After the premature end to the early-evening session, the final qualifying period of this year’s 24 Hours got under way half an hour earlier than originally scheduled. The pitlane opened and a steady stream of cars headed out onto a damp track at half-nine.
If conditions had been dry, this might have been the perfect opportunity for drivers to set their fastest times, with the benefit of half an hour’s extra daylight and the day’s warmth still inherent in the track. After yet more rain, however, the prospects of any improvements over Wednesday’s session looked slim, but the track was drying, the sun was low on the skyline, and the many photographers were relishing the almost-fluorescent light that bathed La Sarthe.
Having seen the fastest times going sub-3:25 on Wednesday, a fair indication that conditions were far less conducive to quick lappery on Thursday was evident in the best times being set by the Audis and Toyotas during the opening fifteen minutes – a quickest of around 3:49 from Alex Wurz (Toyota #7) came after about ten minutes. Interestingly, the Audis at the same period were setting 3:53s, or thereabouts.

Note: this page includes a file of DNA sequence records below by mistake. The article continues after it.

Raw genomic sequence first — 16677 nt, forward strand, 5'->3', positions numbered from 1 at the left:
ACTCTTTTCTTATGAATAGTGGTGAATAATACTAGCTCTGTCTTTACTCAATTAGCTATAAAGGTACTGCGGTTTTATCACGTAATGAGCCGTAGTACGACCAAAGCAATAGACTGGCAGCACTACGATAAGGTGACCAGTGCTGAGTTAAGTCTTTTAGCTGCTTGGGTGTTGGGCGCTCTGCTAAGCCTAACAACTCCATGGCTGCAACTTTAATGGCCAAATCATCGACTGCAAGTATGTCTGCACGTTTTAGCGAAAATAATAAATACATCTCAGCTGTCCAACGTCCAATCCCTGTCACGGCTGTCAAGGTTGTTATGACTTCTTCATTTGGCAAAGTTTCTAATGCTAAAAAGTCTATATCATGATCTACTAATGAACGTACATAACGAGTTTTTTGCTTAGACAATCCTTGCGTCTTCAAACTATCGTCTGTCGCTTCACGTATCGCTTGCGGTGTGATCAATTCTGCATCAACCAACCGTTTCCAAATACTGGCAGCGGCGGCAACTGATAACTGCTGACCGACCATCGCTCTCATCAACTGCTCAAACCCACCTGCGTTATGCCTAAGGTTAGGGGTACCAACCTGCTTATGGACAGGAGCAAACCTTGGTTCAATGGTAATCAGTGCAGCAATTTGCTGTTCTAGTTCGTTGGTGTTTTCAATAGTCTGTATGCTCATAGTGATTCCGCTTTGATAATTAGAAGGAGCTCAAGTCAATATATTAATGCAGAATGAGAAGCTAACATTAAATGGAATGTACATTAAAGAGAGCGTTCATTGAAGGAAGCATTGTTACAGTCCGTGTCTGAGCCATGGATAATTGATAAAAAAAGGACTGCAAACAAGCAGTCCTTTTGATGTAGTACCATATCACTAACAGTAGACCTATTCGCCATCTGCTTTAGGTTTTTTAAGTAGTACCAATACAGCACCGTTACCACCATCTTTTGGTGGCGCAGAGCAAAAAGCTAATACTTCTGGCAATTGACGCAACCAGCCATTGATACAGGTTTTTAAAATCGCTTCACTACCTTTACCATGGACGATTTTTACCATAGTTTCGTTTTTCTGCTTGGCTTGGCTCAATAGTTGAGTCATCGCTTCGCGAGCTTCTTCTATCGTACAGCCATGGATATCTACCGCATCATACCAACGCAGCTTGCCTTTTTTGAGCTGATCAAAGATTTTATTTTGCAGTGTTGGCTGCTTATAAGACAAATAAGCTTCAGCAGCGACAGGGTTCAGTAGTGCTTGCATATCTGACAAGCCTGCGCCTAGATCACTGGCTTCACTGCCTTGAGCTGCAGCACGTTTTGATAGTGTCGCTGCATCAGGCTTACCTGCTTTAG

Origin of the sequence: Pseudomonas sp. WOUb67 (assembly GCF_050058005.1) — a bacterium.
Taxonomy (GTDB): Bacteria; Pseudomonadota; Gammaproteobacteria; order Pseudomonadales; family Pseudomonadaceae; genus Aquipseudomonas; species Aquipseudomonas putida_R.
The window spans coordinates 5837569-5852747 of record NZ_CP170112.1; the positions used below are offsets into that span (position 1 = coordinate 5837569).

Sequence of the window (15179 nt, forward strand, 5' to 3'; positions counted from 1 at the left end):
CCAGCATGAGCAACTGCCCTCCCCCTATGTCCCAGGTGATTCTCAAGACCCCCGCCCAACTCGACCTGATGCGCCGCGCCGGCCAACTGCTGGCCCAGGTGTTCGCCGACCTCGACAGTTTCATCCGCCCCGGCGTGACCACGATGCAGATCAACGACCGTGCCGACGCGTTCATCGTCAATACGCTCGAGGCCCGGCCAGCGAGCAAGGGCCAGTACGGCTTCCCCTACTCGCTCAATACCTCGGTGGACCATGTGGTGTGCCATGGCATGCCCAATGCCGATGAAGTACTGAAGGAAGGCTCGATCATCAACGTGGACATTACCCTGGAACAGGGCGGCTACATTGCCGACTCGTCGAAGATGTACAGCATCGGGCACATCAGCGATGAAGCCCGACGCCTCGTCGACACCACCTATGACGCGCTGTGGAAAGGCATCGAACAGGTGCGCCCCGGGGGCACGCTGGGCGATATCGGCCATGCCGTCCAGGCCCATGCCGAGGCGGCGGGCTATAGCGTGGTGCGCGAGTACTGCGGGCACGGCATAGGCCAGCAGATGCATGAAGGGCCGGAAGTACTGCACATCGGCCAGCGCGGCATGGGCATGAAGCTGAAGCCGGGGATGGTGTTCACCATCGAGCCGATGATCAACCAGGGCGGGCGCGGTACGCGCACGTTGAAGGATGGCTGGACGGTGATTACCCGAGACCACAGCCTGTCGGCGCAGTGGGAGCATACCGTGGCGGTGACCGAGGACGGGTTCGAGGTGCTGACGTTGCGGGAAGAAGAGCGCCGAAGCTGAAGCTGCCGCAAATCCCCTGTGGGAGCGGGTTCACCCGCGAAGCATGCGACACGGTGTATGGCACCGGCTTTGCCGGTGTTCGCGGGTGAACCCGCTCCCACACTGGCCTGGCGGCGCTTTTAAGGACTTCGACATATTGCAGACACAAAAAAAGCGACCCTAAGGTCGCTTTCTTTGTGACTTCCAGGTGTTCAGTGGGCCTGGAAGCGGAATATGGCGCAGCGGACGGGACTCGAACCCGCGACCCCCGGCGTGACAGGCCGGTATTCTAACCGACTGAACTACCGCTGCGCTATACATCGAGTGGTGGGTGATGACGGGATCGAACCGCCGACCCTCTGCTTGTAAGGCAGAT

Adding to the challenge was the fact that some sections of the track had almost dried, while others were still decidedly wet. The pit straight had a clearly defined racing line, while standing water still featured at Mulsanne Corner and along the normally high-speed run towards Indianapolis.
Thankfully, the threat of rain receded with the approach of darkness, and with forty minutes of the session completed, Tom Kristensen set a 3:42.819 for the #2 R18 e-tron Quattro to establish a new fastest lap for the day. In LMP2, Mike Conway wasn’t a great deal slower, posting a 3:48.908 to confirm that the provisional pole claimed by the G-Drive #26 on Wednesday had been no flash in the pan. The #26 had also been significantly the quickest in its class in second qualifying as well.